For context, I work in an organization that's completely pro-bono, so no pay is involved; all volunteer. I'm in the equivalent of the C-Suite for our org. We have meetings with the suite every week.

An employee applied for two roles but didn't get the role she wanted. Instead, she received a role that has more responsibility and power than her previous position, but it's still not the "C-Suite" level position that she wanted (so they wouldn't be part of our weekly meetings). She told us that she thought that both roles were "C-Suite" level and has now candidly confided in me that she will most likely leave if her role isn't made into a C-Suite level. Her mistaking both roles for being "C-Suite" was not entirely her fault since it was ambiguous; our mistake and we have apologized. I'm her friend so she is honest with me, and from my conversations with her her reasoning is that she feels that she has done a lot for the organization these past two years and wants to be recognized with a C-Suite level position; the other role is not enough. She has done a lot, but there are no free positions for her. What can we do to keep her?

I've thought about creating a new position, but a) I'm not sure what we could do and b) I wonder if the "C-Suite" would get bloated if we always added positions when there were high performing people but not enough positions.

  • 1
    Comments are not for extended discussion; this conversation has been moved to chat.
    – Neo
    Commented Jun 9, 2020 at 18:01
  • As a point of clarification, given how the role assigned was ambiguously defined is it within your power (as per organization charter/constitution) to clarify it into a C-Suite position?
    – Myles
    Commented Jun 10, 2020 at 17:57
  • @Myles I'd have to vote within a group of 3 others Commented Jun 11, 2020 at 4:27
  • Sounds like all she wants is a title that starts with "C". Is there a reason why you can't offer that?
    – workerjoe
    Commented Jun 11, 2020 at 12:51
  • I am a bit disturbed, that the non- C suite position has more power and responsibility; somehow I cannot imagine this.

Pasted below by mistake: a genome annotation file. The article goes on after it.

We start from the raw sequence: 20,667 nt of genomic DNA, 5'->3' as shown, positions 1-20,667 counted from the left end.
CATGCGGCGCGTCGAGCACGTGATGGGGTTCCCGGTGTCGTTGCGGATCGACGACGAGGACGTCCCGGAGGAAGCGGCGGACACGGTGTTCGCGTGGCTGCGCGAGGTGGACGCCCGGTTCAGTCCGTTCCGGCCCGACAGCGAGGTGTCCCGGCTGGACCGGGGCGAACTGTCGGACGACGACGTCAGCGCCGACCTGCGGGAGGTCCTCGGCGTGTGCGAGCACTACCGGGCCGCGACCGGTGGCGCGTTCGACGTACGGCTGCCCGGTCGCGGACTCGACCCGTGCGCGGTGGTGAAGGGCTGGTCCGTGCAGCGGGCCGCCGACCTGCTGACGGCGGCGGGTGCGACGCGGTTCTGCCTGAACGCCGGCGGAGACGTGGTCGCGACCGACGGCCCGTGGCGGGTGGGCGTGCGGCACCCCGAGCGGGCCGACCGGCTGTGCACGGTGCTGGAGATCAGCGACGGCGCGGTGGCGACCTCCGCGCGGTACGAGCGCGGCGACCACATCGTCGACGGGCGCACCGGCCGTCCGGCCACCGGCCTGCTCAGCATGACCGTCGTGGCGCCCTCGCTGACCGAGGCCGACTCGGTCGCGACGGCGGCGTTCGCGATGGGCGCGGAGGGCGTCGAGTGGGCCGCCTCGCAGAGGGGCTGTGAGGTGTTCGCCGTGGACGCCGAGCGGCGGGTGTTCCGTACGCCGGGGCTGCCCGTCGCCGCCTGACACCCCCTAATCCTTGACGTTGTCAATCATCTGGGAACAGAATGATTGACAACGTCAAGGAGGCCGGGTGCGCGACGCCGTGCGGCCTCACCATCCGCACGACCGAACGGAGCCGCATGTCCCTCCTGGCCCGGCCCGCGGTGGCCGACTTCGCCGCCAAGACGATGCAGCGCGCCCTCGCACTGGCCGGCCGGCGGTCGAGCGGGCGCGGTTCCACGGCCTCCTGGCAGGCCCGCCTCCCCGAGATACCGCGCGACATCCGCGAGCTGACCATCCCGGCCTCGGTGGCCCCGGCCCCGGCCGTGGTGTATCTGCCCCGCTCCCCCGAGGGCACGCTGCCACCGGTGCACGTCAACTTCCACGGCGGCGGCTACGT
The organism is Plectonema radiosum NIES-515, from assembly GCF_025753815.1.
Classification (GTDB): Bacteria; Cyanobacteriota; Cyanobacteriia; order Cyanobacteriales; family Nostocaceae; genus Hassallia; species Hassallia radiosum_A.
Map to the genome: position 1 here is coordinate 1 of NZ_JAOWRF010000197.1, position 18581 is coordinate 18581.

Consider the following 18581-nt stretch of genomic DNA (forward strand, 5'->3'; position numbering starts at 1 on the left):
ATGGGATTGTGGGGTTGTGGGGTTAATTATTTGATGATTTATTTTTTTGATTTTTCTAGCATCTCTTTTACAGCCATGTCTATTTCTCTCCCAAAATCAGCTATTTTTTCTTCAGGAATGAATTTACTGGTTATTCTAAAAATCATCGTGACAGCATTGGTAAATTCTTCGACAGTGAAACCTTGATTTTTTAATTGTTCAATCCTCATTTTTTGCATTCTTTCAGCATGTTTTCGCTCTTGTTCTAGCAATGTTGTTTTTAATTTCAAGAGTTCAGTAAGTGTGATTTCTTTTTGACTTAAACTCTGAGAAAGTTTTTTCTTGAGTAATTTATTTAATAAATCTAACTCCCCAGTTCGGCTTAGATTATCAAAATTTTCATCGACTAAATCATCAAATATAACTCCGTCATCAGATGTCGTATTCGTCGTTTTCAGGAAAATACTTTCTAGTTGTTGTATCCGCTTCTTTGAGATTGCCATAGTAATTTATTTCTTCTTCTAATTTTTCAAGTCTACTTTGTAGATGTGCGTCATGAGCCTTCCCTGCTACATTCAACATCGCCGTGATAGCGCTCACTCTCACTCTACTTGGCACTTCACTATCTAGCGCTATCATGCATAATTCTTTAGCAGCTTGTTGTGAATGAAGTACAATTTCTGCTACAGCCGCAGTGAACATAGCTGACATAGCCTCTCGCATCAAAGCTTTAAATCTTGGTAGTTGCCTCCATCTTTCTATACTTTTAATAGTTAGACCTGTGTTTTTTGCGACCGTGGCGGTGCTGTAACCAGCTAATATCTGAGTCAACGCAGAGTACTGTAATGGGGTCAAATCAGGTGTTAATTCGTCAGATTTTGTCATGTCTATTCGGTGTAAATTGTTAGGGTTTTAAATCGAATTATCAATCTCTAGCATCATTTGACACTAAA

– lalala
    Commented Jun 11, 2020 at 15:49

6 Answers 6


Figure out the exact motivations for this person

There are many benefits that a C-Suite position might have over a non C-Suite one and most of those can be detached from the job itself.

  • It could be recognition.

  • It could be resume impact.

  • It could be the influence they require to do their job with external people.

  • It could just be something to brag about to friends.

  • It could be wanting to actually sit in the room and be part of those meetings.

One easy solution to all of these except the last one is title inflation. Banks and insurance companies are full of people who want promotions, need external influence, and are egotistical (I worked for one at one point).

At my bank, you could be a Manager, a Senior Manager, and even a Director or Vice President (and I worked at a bank that did not assign the VP title to every third person like some do) without overseeing anyone. A Managing Director might have just 6-8 people under them of these various ranks. My Dad worked for a brokerage where you earned a title like Vice President in 18 months and the Senior in front of it once you hit some transactions benchmark. They oversaw nothing. They had no staff. But they were willing to stay for a title increase instead of shopping around.

I once pitched some executives at a large insurance company and at the start of the pitch, the panel of judges introduced themselves. There were several Chief Executive Officers and Chief Operations Officers on the panel. They give the CEO/COO title to people who were fundamentally department heads or division heads. A search on LinkedIn gave me over 500 results for people with that kind of title and company.

Few people really care about being in the room as long as they get recognized. Meetings are boring once you are in them. It just makes you feel irrelevant to not be in them.

If she can live without being part of the meetings, the solution is simple. Inflate her title.

Make her a "Senior VP of X Operations" or something like that. Make it seem like she runs a million dollar department and has a staff of 20.

If she actually wants in on the meeting, I would promote her and let her in. That is something not many people would actually want, so I expect you would not need to give it away all that frequently.

  • 5
    Especially because the organization is about volunteering, the answer becomes even truer. There is no money incentive. And just smiles are almost never a good motivator. +1
    – virolino
    Commented Jun 9, 2020 at 5:31
  • 3
    The good thing of volunteer organizations is that the VP of X rarely needs a budget to expand their department. She can recruit 20 more volunteers for her department. And if she recruits 50, she can be Senior VP of X.
    – MSalters
    Commented Jun 9, 2020 at 12:15
  • 23
    I would change your 5th bullet point to sound less passive. I think someone who wants to be in the meetings would be someone that wants to have a greater impact on the organization and its greater goals. Otherwise I definitely agree with the high level part of your answer which is that it depends on the individual's motivation to volunteer. As long as I'm nit picking...maybe a little bit too much about titles at a bank but c'est la vie. Commented Jun 9, 2020 at 12:42